The total addressable market for multi-platform app development is worth US $ 2.4bn in 2013. Cross-platform tools help developers to deliver their multi-platform app development projects more efficiently but most developers are not aware of this potential. The quality of apps is in most cases similar to pure native app development, as the results of the “Cross Platform Tool Benchmarking 2013” report show.
Currently around 750,000-800,000 new apps are being published per year on major app platforms (iOs, Android, BlackBerry and Windows Phone). Around 8% are rather easy multi-platform apps which wouldn’t need native app features of mobile platforms (apps that are being published on at least 2 platforms in the same year and that are not “high end“ apps). Thus 65,000 app projects could be supported by cross-platform tools. Based on an average app project size of US $ 38,000 (see “The Market for Mobile Application Development Services 2015”) the market value for these projects is US $ 2.4bn per year. Users of cross-platform tools report a significant efficiency gain of around 30% that could result in higher margins (in total US $ 800m per year) or additional app projects.
The question is why app developers don’t make use of these tools more frequently. One of the reasons is that most of the tools are simply not known. This is one of the results of the global “Cross Platform Tool Benchmarking 2013” report.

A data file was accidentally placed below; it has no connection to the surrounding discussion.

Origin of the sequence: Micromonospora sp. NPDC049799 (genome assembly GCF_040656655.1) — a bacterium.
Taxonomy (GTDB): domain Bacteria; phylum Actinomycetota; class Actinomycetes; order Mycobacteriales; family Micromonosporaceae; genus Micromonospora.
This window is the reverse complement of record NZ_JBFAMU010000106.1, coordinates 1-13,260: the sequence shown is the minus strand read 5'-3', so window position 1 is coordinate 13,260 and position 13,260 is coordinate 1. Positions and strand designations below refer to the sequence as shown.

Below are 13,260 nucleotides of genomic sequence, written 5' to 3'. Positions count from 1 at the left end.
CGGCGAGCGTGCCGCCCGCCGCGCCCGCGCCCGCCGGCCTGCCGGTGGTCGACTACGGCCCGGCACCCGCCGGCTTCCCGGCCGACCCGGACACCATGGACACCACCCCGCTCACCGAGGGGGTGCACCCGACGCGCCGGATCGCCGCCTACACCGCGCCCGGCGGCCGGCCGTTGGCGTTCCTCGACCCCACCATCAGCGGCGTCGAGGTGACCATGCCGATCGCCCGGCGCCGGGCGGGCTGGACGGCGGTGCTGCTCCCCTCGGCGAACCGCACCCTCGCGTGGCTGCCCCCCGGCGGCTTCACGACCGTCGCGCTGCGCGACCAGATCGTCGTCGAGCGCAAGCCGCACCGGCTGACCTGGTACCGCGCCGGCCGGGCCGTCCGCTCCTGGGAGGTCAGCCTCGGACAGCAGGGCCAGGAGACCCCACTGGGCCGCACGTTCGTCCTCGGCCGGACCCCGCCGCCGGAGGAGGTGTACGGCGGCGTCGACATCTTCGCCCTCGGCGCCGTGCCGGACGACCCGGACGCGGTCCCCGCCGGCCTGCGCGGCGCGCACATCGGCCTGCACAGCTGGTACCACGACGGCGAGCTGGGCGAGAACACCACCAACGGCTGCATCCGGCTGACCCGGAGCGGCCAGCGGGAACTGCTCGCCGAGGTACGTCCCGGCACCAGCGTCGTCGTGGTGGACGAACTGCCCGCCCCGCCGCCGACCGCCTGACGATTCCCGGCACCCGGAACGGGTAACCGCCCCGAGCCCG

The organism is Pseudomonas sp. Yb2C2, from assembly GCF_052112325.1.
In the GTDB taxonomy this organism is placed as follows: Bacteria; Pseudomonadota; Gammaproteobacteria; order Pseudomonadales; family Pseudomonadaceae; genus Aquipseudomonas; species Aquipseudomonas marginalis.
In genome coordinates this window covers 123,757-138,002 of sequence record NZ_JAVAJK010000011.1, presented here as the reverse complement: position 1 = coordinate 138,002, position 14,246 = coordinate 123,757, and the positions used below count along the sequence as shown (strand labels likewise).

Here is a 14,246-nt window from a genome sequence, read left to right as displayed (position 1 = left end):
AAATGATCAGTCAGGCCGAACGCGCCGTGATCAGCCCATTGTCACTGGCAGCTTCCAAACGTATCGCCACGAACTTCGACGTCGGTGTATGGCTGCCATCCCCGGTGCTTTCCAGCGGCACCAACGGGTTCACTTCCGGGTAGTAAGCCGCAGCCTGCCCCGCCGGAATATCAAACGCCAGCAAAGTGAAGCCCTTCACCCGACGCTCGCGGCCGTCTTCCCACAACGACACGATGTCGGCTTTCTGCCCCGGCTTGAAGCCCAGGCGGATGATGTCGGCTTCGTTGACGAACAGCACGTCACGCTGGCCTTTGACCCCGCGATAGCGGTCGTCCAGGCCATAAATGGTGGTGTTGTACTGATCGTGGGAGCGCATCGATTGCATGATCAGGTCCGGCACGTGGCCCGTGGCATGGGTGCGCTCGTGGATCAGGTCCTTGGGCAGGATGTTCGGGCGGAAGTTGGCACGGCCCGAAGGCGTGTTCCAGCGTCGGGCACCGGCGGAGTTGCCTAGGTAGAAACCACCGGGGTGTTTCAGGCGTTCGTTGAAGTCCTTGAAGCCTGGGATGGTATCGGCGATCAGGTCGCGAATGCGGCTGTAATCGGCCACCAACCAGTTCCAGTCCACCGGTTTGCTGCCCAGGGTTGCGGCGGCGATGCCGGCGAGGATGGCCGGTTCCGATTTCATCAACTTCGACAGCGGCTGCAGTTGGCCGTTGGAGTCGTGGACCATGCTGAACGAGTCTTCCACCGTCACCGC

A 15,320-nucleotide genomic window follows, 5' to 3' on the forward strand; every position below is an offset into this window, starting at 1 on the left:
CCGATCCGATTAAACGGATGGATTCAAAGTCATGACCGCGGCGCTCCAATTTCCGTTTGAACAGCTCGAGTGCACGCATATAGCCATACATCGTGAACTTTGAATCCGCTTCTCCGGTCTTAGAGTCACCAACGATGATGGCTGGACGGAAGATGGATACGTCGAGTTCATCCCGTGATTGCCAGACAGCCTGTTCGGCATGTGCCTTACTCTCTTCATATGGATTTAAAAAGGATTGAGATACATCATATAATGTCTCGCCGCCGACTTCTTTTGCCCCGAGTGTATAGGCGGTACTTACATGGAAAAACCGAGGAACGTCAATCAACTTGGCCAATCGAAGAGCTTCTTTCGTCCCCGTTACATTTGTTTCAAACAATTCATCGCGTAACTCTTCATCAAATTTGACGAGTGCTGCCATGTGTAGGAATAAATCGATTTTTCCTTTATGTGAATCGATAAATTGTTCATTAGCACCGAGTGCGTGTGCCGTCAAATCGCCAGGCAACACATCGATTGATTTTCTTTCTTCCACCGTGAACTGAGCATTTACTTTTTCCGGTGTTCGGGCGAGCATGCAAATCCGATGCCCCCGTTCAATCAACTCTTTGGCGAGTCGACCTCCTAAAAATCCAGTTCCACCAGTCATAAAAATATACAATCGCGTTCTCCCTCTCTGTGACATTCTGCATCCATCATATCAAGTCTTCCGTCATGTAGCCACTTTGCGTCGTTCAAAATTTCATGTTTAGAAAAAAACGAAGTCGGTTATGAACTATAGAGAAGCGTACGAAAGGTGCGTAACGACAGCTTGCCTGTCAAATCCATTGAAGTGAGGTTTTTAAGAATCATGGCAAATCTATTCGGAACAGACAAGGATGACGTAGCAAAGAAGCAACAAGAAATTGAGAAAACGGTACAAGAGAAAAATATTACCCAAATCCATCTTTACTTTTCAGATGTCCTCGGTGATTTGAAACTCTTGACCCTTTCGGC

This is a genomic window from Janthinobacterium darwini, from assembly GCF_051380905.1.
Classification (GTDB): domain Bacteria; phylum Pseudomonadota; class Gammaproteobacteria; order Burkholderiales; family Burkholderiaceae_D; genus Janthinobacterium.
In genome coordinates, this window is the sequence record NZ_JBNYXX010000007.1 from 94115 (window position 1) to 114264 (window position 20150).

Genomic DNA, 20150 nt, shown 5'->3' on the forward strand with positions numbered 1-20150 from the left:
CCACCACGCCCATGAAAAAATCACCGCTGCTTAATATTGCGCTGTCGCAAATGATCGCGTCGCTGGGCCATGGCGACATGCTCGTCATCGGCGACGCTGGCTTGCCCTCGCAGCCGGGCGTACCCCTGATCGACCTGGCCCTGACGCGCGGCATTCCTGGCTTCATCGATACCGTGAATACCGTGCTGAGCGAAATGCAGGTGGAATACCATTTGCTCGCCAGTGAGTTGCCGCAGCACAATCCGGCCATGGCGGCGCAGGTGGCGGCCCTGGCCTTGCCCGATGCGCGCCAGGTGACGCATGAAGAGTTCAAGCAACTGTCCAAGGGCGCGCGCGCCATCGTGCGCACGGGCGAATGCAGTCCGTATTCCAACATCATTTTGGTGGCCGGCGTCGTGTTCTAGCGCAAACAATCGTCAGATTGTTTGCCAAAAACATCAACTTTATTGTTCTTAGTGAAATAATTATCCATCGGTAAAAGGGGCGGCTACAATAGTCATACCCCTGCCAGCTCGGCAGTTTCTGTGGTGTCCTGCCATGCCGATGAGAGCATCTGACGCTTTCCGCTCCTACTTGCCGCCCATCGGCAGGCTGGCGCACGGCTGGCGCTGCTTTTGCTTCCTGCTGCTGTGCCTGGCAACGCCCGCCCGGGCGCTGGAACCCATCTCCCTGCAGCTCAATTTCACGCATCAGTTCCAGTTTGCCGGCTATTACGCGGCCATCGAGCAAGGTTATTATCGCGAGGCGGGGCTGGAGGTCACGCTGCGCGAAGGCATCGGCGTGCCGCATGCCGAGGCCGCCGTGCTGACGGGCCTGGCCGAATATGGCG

The tool market has just become so crowded that selecting the right one is a project on its own. The increasing number of CP Tools has made it difficult for new solutions to raise awareness among the app developer and publisher community. As a result, only 11 CP Tools out are known by more than 20% of the app community.
Adobe Air, Phone Gap, Xamarin, JQuery and Unity are among the few cross-platform tools known by the majority of app developers and publishers. Another six tools are known by around 30% of the app developer community. The great majority of cross-platform tools, however, are “hardly known” or “unknown”. This applies also for cross-platform tools that have a backing of an established IT solution vendor like IBM (Worklight) or Incross (DaVinci). More than 50 other tools are not even on the radar of app developers. All tools face a major challenge in raising awareness.
Even though developers might want to make use of these tools, their potential clients are reluctant. As a developer phrased it in research2guidance’s global survey: “Even if I know what Cross-Platform Tools are capable of doing, my clients don’t know. I would love to get some help in selling projects using these tools.”
For more information please download your free copy of the “Cross-Platform Tool Benchmarking 2013” report.
We are interested in getting your feedback on cross-platform tools. Why do you think the adoption rate is so low?